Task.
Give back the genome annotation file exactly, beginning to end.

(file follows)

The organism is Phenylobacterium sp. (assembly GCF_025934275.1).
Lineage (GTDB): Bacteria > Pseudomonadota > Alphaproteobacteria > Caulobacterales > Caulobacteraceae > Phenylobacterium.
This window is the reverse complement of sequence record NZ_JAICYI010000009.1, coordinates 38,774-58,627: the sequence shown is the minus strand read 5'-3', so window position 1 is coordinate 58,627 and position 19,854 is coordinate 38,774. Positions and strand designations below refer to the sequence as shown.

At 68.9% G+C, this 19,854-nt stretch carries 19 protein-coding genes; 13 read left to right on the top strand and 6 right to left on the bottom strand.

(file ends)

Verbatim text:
The organism is Phenylobacterium sp. (assembly GCF_025934275.1).
Lineage (GTDB): Bacteria > Pseudomonadota > Alphaproteobacteria > Caulobacterales > Caulobacteraceae > Phenylobacterium.
This window is the reverse complement of sequence record NZ_JAICYI010000009.1, coordinates 38,774-58,627: the sequence shown is the minus strand read 5'-3', so window position 1 is coordinate 58,627 and position 19,854 is coordinate 38,774. Positions and strand designations below refer to the sequence as shown.

At 68.9% G+C, this 19,854-nt stretch carries 19 protein-coding genes; 13 read left to right on the top strand and 6 right to left on the bottom strand.